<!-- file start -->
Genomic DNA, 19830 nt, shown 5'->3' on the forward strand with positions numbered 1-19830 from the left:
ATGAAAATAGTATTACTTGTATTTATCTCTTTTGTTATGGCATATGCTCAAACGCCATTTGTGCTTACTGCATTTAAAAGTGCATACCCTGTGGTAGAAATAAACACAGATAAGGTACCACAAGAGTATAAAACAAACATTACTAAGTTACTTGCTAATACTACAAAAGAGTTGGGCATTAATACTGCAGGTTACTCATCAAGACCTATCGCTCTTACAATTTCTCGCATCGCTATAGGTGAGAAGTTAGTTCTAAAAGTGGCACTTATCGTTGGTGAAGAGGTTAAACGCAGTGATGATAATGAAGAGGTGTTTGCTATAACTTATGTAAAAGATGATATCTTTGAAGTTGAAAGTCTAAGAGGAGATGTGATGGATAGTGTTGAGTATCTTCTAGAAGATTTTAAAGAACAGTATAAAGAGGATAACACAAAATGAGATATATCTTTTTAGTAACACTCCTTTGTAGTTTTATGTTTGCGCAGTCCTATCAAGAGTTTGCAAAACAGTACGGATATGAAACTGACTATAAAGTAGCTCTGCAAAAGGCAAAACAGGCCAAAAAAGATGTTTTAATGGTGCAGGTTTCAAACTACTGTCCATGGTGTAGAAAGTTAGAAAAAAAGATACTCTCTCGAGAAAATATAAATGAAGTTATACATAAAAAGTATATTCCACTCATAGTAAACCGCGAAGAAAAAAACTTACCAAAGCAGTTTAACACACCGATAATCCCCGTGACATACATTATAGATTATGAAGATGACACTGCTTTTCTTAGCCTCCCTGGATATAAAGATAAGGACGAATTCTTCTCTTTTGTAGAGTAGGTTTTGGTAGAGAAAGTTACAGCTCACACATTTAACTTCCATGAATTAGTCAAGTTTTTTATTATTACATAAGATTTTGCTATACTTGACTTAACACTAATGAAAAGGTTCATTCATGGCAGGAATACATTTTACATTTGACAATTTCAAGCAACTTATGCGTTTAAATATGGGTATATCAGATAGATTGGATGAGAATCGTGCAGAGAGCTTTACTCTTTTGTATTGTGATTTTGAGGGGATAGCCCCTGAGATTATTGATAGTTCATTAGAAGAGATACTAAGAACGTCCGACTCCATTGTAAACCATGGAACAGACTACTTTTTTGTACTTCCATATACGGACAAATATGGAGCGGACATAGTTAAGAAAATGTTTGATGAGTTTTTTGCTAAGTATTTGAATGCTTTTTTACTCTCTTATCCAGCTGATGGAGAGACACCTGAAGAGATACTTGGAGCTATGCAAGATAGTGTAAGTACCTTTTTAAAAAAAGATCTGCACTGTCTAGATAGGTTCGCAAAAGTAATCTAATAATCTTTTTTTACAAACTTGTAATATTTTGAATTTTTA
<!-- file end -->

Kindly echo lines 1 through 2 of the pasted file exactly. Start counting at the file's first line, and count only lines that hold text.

Genomic DNA, 19830 nt, shown 5'->3' on the forward strand with positions numbered 1-19830 from the left:
ATGAAAATAGTATTACTTGTATTTATCTCTTTTGTTATGGCATATGCTCAAACGCCATTTGTGCTTACTGCATTTAAAAGTGCATACCCTGTGGTAGAAATAAACACAGATAAGGTACCACAAGAGTATAAAACAAACATTACTAAGTTACTTGCTAATACTACAAAAGAGTTGGGCATTAATACTGCAGGTTACTCATCAAGACCTATCGCTCTTACAATTTCTCGCATCGCTATAGGTGAGAAGTTAGTTCTAAAAGTGGCACTTATCGTTGGTGAAGAGGTTAAACGCAGTGATGATAATGAAGAGGTGTTTGCTATAACTTATGTAAAAGATGATATCTTTGAAGTTGAAAGTCTAAGAGGAGATGTGATGGATAGTGTTGAGTATCTTCTAGAAGATTTTAAAGAACAGTATAAAGAGGATAACACAAAATGAGATATATCTTTTTAGTAACACTCCTTTGTAGTTTTATGTTTGCGCAGTCCTATCAAGAGTTTGCAAAACAGTACGGATATGAAACTGACTATAAAGTAGCTCTGCAAAAGGCAAAACAGGCCAAAAAAGATGTTTTAATGGTGCAGGTTTCAAACTACTGTCCATGGTGTAGAAAGTTAGAAAAAAAGATACTCTCTCGAGAAAATATAAATGAAGTTATACATAAAAAGTATATTCCACTCATAGTAAACCGCGAAGAAAAAAACTTACCAAAGCAGTTTAACACACCGATAATCCCCGTGACATACATTATAGATTATGAAGATGACACTGCTTTTCTTAGCCTCCCTGGATATAAAGATAAGGACGAATTCTTCTCTTTTGTAGAGTAGGTTTTGGTAGAGAAAGTTACAGCTCACACATTTAACTTCCATGAATTAGTCAAGTTTTTTATTATTACATAAGATTTTGCTATACTTGACTTAACACTAATGAAAAGGTTCATTCATGGCAGGAATACATTTTACATTTGACAATTTCAAGCAACTTATGCGTTTAAATATGGGTATATCAGATAGATTGGATGAGAATCGTGCAGAGAGCTTTACTCTTTTGTATTGTGATTTTGAGGGGATAGCCCCTGAGATTATTGATAGTTCATTAGAAGAGATACTAAGAACGTCCGACTCCATTGTAAACCATGGAACAGACTACTTTTTTGTACTTCCATATACGGACAAATATGGAGCGGACATAGTTAAGAAAATGTTTGATGAGTTTTTTGCTAAGTATTTGAATGCTTTTTTACTCTCTTATCCAGCTGATGGAGAGACACCTGAAGAGATACTTGGAGCTATGCAAGATAGTGTAAGTACCTTTTTAAAAAAAGATCTGCACTGTCTAGATAGGTTCGCAAAAGTAATCTAATAATCTTTTTTTACAAACTTGTAATATTTTGAATTTTTA